By Nicholas Hodge
A portion of the information the Students’ Association has presented to students regarding the U-Pass has been incorrect, evidence obtained by the Times shows.
Among it is an email sent on Jan. 16 to Algonquin’s class representatives, in which the SA wrote that there is no opt-out for the U-Pass program and that all 18,500 students at the college would have to pay for the pass whether they live in OC Transpo boundaries or not. The claim was repeated at public transportation information sessions, during a forum with class representatives and by attaching the statement to an online survey.
However, in a Feb. 13 interview with the Times, Ottawa Transit Commission chair councillor Diane Deans clarified that this was not the case.
“Students living outside of the city of Ottawa, as well as at many of the rural villages and communities inside city borders, may opt-out of the U-Pass program and receive a refund,” Deans said. “If you live in the city of Ottawa but in an area not served by public transit you have the ability to opt out.”
There is no voluntary opt-out program however, and students need to meet a certain criteria. Those who live in areas with OC Transpo routes or students that meet other criteria, such as those registered with the Canadian National Institute for the Blind or with Para Transpo, will not have to pay any U-Pass fees according to Deans.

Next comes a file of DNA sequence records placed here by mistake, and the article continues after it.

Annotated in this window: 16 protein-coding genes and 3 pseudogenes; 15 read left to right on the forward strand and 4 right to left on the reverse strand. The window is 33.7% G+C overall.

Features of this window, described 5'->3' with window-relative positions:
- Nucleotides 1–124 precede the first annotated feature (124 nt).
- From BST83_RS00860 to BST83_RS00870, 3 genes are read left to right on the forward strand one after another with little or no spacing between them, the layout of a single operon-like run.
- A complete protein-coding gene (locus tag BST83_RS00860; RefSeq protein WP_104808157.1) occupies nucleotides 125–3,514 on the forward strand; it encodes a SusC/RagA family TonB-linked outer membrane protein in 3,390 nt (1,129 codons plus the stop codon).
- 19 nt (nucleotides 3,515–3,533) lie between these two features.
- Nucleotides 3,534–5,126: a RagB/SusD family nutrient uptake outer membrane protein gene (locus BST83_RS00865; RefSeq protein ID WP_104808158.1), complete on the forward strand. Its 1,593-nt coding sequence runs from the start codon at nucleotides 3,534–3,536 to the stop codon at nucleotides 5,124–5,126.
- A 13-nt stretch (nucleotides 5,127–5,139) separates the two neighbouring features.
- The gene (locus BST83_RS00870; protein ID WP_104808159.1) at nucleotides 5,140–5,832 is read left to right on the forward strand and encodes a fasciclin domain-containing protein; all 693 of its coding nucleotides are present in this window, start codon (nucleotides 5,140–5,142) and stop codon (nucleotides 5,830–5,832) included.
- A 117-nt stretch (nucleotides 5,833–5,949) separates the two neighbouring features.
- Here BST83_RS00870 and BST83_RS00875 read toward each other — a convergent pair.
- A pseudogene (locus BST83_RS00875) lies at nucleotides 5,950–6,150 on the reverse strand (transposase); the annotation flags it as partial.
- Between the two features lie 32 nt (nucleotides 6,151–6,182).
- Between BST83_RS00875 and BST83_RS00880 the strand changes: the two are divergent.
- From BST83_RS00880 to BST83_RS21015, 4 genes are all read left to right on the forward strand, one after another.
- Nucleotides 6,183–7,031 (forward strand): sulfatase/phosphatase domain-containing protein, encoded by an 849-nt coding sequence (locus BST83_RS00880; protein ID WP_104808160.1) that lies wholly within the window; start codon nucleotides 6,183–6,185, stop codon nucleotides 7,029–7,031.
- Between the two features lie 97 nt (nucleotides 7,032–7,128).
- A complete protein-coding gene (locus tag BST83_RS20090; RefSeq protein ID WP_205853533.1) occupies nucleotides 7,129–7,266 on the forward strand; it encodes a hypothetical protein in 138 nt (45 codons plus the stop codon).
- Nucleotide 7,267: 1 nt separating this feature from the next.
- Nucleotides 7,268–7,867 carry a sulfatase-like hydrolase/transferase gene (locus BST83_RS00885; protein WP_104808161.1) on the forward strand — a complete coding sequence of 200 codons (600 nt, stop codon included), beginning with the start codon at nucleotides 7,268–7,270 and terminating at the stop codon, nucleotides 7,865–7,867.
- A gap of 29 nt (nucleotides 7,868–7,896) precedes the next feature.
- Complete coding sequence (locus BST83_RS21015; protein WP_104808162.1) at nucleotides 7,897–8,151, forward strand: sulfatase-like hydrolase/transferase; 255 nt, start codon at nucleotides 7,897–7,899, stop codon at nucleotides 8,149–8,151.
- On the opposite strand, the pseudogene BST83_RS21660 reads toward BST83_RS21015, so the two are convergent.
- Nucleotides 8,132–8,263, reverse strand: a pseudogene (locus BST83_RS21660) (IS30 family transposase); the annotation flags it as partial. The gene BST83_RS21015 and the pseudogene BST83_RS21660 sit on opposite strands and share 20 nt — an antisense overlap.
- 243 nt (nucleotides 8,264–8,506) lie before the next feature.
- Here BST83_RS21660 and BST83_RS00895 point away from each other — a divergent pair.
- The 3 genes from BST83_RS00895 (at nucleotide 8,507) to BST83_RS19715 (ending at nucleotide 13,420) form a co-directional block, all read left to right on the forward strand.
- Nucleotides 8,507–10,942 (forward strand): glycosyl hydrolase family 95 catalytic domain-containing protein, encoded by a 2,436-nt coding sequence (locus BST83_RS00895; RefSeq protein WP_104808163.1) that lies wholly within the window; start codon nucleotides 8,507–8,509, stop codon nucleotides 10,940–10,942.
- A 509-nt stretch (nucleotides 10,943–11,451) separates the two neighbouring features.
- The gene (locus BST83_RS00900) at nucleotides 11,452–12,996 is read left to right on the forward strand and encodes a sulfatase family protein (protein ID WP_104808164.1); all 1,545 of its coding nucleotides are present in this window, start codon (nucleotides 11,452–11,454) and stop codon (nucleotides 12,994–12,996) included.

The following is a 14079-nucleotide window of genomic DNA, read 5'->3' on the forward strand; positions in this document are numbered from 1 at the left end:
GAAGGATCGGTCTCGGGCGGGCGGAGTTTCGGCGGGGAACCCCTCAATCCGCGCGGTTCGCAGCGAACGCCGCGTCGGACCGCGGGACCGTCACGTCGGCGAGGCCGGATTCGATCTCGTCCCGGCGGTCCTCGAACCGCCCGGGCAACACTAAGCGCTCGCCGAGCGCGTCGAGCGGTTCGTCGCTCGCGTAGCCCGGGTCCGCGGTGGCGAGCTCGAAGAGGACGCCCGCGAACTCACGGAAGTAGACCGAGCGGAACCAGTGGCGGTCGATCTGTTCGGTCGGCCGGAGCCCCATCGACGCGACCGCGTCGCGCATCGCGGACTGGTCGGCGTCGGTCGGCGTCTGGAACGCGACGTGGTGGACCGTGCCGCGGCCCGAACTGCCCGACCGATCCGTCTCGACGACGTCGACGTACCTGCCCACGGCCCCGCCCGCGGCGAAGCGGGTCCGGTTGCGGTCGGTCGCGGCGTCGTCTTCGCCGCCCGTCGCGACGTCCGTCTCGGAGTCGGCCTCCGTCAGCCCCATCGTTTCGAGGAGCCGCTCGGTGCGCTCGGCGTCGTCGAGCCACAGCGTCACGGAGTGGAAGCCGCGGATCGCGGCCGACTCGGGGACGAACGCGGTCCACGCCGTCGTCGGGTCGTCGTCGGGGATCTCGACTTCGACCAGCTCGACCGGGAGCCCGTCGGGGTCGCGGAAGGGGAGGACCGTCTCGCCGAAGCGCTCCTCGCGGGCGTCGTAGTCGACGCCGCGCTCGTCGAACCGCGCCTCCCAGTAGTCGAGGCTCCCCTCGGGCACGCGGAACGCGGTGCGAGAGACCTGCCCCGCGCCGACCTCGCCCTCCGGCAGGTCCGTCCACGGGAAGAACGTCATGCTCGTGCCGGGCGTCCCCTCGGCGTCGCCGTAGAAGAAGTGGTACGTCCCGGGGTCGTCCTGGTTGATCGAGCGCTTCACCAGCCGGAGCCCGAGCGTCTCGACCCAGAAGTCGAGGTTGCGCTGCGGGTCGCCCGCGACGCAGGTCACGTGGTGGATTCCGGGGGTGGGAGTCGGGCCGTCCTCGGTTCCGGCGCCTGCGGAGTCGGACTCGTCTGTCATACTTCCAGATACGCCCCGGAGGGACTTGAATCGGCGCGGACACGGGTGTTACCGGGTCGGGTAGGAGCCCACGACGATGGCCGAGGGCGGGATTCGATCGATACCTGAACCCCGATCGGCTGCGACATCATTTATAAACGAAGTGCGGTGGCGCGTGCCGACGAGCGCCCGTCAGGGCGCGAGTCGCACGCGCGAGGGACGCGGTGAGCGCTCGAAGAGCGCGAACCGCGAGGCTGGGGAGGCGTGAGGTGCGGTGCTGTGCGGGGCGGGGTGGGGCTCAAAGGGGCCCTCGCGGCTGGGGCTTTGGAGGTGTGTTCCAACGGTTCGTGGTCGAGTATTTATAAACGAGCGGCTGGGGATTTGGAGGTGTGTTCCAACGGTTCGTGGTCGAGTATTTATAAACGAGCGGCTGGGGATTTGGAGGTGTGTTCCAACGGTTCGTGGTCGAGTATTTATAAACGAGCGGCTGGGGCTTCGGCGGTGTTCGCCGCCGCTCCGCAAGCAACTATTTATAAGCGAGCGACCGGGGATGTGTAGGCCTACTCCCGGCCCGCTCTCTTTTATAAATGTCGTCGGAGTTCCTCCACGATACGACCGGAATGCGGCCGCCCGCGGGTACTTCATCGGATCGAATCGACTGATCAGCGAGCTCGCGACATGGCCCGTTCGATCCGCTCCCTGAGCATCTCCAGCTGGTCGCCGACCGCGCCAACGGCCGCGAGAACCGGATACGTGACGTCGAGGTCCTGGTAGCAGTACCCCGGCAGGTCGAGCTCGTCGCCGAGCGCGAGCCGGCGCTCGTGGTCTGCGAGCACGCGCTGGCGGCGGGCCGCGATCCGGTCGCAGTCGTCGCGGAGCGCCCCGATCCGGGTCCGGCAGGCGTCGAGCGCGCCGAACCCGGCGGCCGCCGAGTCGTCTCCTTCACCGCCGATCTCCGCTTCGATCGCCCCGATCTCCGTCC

At a transportation information session however, Krisha Stanton, SA vice-president, stated that neither uOttawa nor Carleton have opt-out programs for their U-Passes. Both universities have opt-out programs with necessary criteria listed on the OC Transpo website.
The SA has accused city officials, most notably Mayor Jim Watson and Deans, of stonewalling negotiations with them on the U-Pass issue. Private letters obtained by the Times between SA president Sherline Pieris and Deans say otherwise showing that the SA, not the city, have stalled the discussion.
While the city remains unwilling to remove the age cap on student passes, according to Deans they have encouraged constructive dialogue with the SA on the U-Pass issue for several years, acknowledging the college’s unique set of student demographics when compared to the city’s universities.
“We fully understand there are students who drive…That is why we need to understand the demographics of Algonquin,” said John Manconi, the general manager for transit services in Ottawa. “We will bring in an incubated team of our planners, business people, legal too, and we’ll have people to help answer all those issues.”
Pieris, in a message to Deans dated July 23, 2013, gave the city an ultimatum. Pieris promised to Deans that a U-Pass dialogue at the college would happen on the condition that the city first reinstate student pricing for passes. She also added if any referendum were to ever occur, it would follow the completion of Baseline Station, with construction predicted to finish in 2015.
“Mayor Watson and I have both offered to meet with them (the SA), and they have not taken us up on the offer,” said Manconi. “What is very important is that the Students’ Association wrote (to us) and said we are not interested in the U-Pass.”